Environment

Wildcare rescuers take charge as native animals find themselves in unusual positions

A wombat in a bathroom, a blue-tongue lizard beneath the floorboards and a possum stuck in the zip of a camper trailer.

Wildcare wildlife rescue organisation attracts almost 2000 calls a year but some are more unusual than others.

Wildcare species co-ordinator Helen Stevens said in 2015 volunteers were called out to a variety of wildlife related incidents. Most commonly, she said, were dog and cat attacks on native animals, motor vehicle collisions and wildlife caught in netting and fencing.

"There are also those calls that are a little bit more unusual," Ms Stevens said.

"It is amazing the situations our wildlife find themselves in."

A wombat was rescued from the bathroom of a display home in Googong; a brown snake was saved from the rat trap it was caught in; a sulphur crested cockatoo was removed from a Queanbeyan church after trying to drown out the sermon; and a microbat took refuge in a car.

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Ms Stevens, who is also the macropod co-ordinator, said pools in particular proved intoxicating for wallabies while snakes were often found in water tanks.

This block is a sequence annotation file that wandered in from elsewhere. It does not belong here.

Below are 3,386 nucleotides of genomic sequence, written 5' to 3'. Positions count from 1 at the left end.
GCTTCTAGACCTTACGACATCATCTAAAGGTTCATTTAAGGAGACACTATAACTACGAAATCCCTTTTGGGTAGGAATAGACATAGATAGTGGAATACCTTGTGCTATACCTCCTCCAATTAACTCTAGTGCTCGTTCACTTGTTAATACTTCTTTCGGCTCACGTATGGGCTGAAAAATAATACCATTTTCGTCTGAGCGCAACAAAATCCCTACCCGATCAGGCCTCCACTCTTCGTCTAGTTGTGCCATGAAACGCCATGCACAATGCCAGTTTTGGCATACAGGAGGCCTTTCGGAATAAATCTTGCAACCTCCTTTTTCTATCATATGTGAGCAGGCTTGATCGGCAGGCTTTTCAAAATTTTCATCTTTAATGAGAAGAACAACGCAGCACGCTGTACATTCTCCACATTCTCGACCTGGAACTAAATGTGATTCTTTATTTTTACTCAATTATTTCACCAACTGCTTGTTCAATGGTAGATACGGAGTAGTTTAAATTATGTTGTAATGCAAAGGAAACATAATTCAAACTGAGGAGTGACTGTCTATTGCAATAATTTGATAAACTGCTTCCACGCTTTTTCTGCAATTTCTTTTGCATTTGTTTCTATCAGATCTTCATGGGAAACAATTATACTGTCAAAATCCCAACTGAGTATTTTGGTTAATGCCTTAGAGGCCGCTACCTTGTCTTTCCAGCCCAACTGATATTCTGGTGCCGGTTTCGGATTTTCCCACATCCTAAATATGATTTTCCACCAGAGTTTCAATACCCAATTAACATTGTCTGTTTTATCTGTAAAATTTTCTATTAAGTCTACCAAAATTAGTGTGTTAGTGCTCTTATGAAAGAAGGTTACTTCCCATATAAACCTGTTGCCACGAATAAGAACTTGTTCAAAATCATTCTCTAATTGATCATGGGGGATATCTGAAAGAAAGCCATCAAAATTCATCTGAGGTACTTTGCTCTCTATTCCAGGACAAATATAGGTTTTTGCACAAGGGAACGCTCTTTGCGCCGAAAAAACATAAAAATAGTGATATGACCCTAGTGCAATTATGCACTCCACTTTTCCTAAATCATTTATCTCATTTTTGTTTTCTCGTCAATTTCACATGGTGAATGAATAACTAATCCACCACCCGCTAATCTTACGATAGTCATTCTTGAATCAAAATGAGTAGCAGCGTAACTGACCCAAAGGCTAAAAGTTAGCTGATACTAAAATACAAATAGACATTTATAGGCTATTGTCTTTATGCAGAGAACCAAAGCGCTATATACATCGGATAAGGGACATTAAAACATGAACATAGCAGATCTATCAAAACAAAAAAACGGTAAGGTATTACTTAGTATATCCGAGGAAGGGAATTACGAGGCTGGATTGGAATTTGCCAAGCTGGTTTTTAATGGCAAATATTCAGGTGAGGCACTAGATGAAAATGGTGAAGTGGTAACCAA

Possums and birds also seemed to get themselves into plenty of mischief last year.

Wildcare rescuers saved a tiny possum nicknamed Radiator from a car in Googong.

When a tradesman heard a sound under the bonnet he popped it open to find a possum looking at him from the air filter before it took refuge in the radiator fan.

"He had post-traumatic stress disorder and for the first couple of months in care he would freeze and look terrified when he saw a human," Wildcare volunteer Diane Hinton recalled.

"He is slowly getting his bravado back but it has been a long, slow journey."

Another possum, this time an adult male, was found in a camper trailer when the owners returned from the coast. As they unzipped the trailer, the canvas became stuck and they realised there was fur in the zip. An intrepid Wildcare volunteer drove almost four hours to return the possum to his home in the bush.

There were a number of battered birds rescued from cars, unbelievably still alive in some situations.

At Christmas near Yass a galah was hit by a car and became stuck in the grill. The driver continued on the trip to Canberra, parked the car in a garage for the night before noticing the bird was still alive when trying to remove it the following morning.

To report any wildlife needing rescuing or to join the team of volunteers at Wildcare, phone 6299 1966.

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